Author Q&A

Author Q&A With Laura Trentham (Author of The Military Wife)

Have you read my review for The Military Wife yet?  If you have, you know that I thought it was superb!  And look who dropped by to chat with us about it!  I had a chance to interview author Laura Trentham about her experience writing The Military Wife.  Check it out below!

Trentham                             39863232

AH: Do you have any personal ties to the military?  Did any of your personal relationships inspire characters in the book?

LT: My best friend from college is a military wife. She has a degree in chemical engineering (like me), but was never able to find a job in that area because of where they lived and how often they moved. I also visited her on different bases around the country, so I got a feel for how they lived. Of course, this was all years and years before this book was even a kernel in my imagination! But I can go to her with questions about how things work on bases with the wives (and husbands.)

AH: How was your experience writing your first women’s fiction novel?  How did it differ from writing a romance novel?

LT: I loved writing The Military Wife and the follow up, An Everyday Hero. I tend to explore family/friend ties in my romances as well, so it was really a matter of strengthening those story lines and making sure they converged. Honestly, the biggest difference is that my romances are fairly hot in the bedroom, and I closed the door on any intimate scenes in the WF books.

AH: How long did it take you to write The Military Wife?

LT: It took around three and a half months. That’s pretty standard for a full-length book for me working “full-time” which is really just when my kids are at school.

AH: What was the easiest part of the book to write?  What was the most challenging?

LT: The hardest part to write was Darren and Allison’s story revolving around PTSD. That is something I don’t have direct experience with and I wanted to make sure I took care to present it with a raw honesty that rang true. The easiest part (although the most emotional for me to write) was the chapter where Harper gives birth to Ben. I could draw on personal experience, being a mother myself and dealing with post-partum emotions.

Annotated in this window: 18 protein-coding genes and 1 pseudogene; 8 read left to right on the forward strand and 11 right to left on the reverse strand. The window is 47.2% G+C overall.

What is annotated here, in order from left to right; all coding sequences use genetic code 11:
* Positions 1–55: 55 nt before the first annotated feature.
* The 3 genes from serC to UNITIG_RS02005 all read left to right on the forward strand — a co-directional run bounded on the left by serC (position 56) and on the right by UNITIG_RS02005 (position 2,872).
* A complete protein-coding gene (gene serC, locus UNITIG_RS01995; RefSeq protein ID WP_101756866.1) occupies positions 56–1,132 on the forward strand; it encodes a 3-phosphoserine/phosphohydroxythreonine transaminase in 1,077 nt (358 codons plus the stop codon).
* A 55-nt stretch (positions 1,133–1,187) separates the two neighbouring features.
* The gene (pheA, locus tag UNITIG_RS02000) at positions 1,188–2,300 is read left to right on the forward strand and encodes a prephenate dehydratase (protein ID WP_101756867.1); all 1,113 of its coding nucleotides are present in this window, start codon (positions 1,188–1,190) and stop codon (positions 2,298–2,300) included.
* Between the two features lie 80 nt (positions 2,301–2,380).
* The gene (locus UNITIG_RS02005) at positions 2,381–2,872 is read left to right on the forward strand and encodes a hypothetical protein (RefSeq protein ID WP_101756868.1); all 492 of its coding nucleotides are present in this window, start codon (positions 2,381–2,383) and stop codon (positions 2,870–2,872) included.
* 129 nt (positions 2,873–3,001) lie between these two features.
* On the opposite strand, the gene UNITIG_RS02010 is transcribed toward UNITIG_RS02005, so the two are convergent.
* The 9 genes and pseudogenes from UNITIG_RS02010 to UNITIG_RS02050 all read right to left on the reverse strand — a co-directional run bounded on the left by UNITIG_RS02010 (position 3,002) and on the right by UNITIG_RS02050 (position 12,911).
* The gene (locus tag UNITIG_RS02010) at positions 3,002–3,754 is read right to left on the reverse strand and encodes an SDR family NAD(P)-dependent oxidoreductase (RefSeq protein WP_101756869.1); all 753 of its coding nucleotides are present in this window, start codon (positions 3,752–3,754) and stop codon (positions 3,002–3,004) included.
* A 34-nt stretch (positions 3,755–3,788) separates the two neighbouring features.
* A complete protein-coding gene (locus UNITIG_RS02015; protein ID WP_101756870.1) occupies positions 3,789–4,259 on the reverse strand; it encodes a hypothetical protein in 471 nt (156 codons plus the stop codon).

AH: How do you celebrate finishing a novel?

LT: I order take-out for the family and get ready to dive straight into the next book! I don’t like to take time off between projects, because I have more books outlined to write than I have time!

AH: Who is your favorite author to read and why?

LT: I have the classic gothic romances on my keeper shelves, Mary Stewart, Victoria Holt, Jane Aiken Hodge. It might be surprising to learn that I don’t like to read in the genre I write in because I’m either too critical and can’t get immersed in the story or I’m afraid I’m going to subconsciously pick up another author’s plot or turn of phrase. So, I’ve been reading lots of historical mysteries from CS Harris and Deanna Raybourn and fantasy romances from Sarah Maas and Katherine Arden.

AH: What should readers expect from the next A Heart of a Hero novel?

LT: The next book, An Everyday Hero (the title was picked yesterday so you’re the first to hear it!) is not connected to The Military Wife. It’s a standalone novel set in Tennessee about a failed country musician who has returned home broke and heartbroken and is thrown together with an old classmate who has lost a leg in combat and hasn’t decided whether he wants to rejoin the world or not. It’s a little sassier and funnier, but still has a lot of heart.


A big thank you to Laura Trentham for chatting with me and to publisher St. Martin’s Press as always for being so fantastic to work with!  Pick up The Military Wife here now and experience this incredible story for yourself!

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